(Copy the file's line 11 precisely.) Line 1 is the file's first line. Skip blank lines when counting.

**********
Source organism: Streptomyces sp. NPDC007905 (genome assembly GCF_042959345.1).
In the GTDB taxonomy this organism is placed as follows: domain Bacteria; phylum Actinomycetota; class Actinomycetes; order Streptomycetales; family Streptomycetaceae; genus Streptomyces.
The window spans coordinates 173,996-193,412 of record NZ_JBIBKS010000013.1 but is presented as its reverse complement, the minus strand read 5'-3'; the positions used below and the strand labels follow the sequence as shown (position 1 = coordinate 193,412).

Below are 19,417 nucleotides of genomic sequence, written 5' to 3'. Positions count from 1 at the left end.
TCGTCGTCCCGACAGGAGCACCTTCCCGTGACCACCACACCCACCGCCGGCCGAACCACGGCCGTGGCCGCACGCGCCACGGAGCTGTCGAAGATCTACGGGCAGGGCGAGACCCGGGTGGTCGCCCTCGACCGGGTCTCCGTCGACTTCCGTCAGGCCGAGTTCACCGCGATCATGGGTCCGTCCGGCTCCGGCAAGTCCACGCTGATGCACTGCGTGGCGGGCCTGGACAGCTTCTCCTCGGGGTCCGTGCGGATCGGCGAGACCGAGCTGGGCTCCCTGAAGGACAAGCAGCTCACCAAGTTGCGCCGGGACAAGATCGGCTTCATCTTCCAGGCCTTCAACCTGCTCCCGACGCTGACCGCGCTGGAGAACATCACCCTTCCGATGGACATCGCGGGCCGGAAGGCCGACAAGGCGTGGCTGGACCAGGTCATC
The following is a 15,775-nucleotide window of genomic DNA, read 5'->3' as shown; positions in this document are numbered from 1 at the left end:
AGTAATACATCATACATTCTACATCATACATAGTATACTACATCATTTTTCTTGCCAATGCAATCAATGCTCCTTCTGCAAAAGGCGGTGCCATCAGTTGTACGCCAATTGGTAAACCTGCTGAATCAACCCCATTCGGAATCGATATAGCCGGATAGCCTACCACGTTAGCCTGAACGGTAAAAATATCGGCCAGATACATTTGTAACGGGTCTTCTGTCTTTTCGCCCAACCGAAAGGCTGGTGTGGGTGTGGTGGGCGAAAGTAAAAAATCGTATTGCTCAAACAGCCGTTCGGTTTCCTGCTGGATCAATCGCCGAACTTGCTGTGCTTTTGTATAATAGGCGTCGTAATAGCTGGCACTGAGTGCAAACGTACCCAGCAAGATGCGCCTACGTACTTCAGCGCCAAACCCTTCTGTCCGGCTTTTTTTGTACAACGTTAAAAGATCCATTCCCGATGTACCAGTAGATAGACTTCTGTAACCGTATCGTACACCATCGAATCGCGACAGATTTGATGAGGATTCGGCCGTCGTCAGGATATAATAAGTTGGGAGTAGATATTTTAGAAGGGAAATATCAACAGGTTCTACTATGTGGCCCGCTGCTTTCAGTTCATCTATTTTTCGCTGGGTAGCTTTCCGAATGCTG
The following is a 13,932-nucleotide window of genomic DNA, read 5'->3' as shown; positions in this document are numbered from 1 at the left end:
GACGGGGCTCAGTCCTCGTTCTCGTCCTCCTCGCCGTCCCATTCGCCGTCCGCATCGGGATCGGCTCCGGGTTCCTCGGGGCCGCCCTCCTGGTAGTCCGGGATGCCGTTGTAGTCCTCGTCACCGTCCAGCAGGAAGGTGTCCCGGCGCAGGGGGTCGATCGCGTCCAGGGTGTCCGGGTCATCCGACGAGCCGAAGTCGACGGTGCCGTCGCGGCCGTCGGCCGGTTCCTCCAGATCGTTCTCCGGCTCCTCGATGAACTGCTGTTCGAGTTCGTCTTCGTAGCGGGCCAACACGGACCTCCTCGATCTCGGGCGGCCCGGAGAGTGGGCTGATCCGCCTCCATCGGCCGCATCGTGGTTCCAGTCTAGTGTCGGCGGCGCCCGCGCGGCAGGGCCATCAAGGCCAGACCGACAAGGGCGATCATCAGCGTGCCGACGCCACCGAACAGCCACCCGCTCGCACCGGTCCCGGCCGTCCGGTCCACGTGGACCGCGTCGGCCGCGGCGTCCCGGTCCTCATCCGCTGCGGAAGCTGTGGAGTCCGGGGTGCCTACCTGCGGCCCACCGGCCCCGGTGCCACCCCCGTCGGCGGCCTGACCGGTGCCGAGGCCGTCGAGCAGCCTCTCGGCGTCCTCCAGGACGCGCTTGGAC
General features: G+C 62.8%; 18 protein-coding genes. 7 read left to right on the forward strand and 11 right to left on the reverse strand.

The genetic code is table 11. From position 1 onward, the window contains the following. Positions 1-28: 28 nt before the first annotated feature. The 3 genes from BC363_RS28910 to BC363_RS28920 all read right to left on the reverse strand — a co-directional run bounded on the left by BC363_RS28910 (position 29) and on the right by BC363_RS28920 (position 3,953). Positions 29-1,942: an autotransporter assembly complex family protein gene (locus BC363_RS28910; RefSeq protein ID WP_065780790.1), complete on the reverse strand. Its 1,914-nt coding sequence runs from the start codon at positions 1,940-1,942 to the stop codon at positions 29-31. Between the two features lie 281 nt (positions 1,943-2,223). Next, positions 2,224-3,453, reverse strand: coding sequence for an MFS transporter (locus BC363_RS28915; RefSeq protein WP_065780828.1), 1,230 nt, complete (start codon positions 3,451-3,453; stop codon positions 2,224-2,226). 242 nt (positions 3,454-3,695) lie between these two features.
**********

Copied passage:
The genetic code is table 11. From position 1 onward, the window contains the following. Positions 1-28: 28 nt before the first annotated feature. The 3 genes from BC363_RS28910 to BC363_RS28920 all read right to left on the reverse strand — a co-directional run bounded on the left by BC363_RS28910 (position 29) and on the right by BC363_RS28920 (position 3,953). Positions 29-1,942: an autotransporter assembly complex family protein gene (locus BC363_RS28910; RefSeq protein ID WP_065780790.1), complete on the reverse strand. Its 1,914-nt coding sequence runs from the start codon at positions 1,940-1,942 to the stop codon at positions 29-31. Between the two features lie 281 nt (positions 1,943-2,223). Next, positions 2,224-3,453, reverse strand: coding sequence for an MFS transporter (locus BC363_RS28915; RefSeq protein WP_065780828.1), 1,230 nt, complete (start codon positions 3,451-3,453; stop codon positions 2,224-2,226). 242 nt (positions 3,454-3,695) lie between these two features.